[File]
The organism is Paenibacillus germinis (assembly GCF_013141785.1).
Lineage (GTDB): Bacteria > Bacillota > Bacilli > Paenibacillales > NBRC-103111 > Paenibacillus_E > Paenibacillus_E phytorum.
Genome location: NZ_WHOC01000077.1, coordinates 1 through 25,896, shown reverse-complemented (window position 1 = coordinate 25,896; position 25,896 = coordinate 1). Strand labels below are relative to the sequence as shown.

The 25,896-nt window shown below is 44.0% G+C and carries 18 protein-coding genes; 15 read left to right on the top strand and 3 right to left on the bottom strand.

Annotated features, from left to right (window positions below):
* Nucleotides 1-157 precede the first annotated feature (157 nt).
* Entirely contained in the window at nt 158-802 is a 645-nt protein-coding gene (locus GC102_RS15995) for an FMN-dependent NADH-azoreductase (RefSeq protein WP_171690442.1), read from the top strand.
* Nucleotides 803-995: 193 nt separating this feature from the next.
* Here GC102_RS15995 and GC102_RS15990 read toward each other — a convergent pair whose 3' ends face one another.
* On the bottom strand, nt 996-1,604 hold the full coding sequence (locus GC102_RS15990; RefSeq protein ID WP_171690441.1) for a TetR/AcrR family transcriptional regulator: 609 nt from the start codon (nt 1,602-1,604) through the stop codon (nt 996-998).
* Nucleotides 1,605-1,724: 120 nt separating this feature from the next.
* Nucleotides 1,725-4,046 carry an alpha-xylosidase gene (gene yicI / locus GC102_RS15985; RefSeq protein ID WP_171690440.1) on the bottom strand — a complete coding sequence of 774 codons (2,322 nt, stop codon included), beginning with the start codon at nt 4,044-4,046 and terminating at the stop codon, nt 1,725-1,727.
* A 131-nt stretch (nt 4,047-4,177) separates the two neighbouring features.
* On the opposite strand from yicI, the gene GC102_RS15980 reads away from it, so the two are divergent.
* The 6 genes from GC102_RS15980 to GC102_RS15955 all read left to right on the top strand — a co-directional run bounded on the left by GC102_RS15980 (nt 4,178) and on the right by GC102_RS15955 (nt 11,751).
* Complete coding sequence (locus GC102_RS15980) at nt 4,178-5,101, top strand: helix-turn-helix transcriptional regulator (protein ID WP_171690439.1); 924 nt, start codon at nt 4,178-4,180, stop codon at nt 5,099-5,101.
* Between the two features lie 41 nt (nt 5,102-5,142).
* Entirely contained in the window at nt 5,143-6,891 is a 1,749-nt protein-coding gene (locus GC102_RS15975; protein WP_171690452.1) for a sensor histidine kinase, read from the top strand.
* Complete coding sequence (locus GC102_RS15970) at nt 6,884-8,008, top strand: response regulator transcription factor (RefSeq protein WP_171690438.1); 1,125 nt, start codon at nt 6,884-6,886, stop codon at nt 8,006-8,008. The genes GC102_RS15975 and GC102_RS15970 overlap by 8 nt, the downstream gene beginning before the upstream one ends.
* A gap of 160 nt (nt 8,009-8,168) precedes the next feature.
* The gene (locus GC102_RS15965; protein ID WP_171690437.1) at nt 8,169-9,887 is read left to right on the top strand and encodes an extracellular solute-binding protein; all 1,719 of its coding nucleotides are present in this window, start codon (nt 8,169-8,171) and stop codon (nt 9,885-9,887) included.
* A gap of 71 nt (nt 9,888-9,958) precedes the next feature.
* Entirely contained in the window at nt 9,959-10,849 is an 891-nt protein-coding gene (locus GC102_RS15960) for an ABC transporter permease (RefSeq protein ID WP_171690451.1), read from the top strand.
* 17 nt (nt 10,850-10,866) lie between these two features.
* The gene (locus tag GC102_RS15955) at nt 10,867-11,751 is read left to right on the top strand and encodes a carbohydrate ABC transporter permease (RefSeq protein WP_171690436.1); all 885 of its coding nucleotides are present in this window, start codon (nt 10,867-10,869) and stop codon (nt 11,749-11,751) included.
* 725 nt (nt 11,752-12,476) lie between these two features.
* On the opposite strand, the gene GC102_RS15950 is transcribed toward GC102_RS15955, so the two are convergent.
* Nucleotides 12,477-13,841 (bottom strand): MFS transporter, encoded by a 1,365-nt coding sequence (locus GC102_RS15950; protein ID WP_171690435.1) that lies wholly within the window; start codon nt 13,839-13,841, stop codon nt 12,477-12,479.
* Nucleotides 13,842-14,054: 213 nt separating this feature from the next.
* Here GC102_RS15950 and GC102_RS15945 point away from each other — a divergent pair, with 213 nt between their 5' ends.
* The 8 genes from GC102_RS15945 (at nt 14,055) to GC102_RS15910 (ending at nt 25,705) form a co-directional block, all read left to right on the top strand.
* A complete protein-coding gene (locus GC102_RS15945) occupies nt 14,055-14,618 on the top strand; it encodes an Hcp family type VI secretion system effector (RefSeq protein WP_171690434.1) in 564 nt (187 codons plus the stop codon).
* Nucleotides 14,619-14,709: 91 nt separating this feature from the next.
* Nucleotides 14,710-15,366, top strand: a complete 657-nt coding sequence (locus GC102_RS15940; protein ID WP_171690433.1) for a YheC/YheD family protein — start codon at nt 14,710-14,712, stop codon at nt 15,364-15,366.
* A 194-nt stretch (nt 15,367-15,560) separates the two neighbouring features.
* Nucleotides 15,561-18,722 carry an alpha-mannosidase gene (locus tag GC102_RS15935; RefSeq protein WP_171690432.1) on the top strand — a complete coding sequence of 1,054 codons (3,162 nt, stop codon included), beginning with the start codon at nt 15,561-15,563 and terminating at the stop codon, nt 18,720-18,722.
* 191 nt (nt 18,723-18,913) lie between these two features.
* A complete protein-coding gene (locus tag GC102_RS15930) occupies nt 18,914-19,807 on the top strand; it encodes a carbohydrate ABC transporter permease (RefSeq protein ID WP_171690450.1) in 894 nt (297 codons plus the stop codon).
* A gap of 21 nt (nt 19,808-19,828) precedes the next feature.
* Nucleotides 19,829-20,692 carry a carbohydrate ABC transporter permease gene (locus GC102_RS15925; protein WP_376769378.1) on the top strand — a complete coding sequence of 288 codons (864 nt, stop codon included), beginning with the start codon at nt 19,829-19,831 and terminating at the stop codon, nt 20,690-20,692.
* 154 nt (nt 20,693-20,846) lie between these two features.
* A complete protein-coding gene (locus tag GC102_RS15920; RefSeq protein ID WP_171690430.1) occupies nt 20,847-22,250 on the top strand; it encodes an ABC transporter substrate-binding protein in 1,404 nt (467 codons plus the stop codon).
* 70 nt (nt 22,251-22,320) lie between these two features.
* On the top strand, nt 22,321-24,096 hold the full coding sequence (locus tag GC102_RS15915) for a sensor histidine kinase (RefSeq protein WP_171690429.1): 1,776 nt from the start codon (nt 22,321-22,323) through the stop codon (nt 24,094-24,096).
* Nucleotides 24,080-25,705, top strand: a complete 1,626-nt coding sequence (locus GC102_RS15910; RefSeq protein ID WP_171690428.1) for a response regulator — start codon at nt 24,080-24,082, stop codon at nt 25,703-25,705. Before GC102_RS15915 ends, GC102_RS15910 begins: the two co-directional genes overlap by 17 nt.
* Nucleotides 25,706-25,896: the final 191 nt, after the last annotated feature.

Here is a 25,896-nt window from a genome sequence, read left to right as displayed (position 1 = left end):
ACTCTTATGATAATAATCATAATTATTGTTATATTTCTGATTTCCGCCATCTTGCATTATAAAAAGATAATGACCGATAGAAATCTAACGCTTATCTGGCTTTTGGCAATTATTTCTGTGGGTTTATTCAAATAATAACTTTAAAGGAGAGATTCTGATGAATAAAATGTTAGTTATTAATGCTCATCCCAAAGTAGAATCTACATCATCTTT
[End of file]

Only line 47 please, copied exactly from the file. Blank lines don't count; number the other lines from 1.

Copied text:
Here is a 25,896-nt window from a genome sequence, read left to right as displayed (position 1 = left end):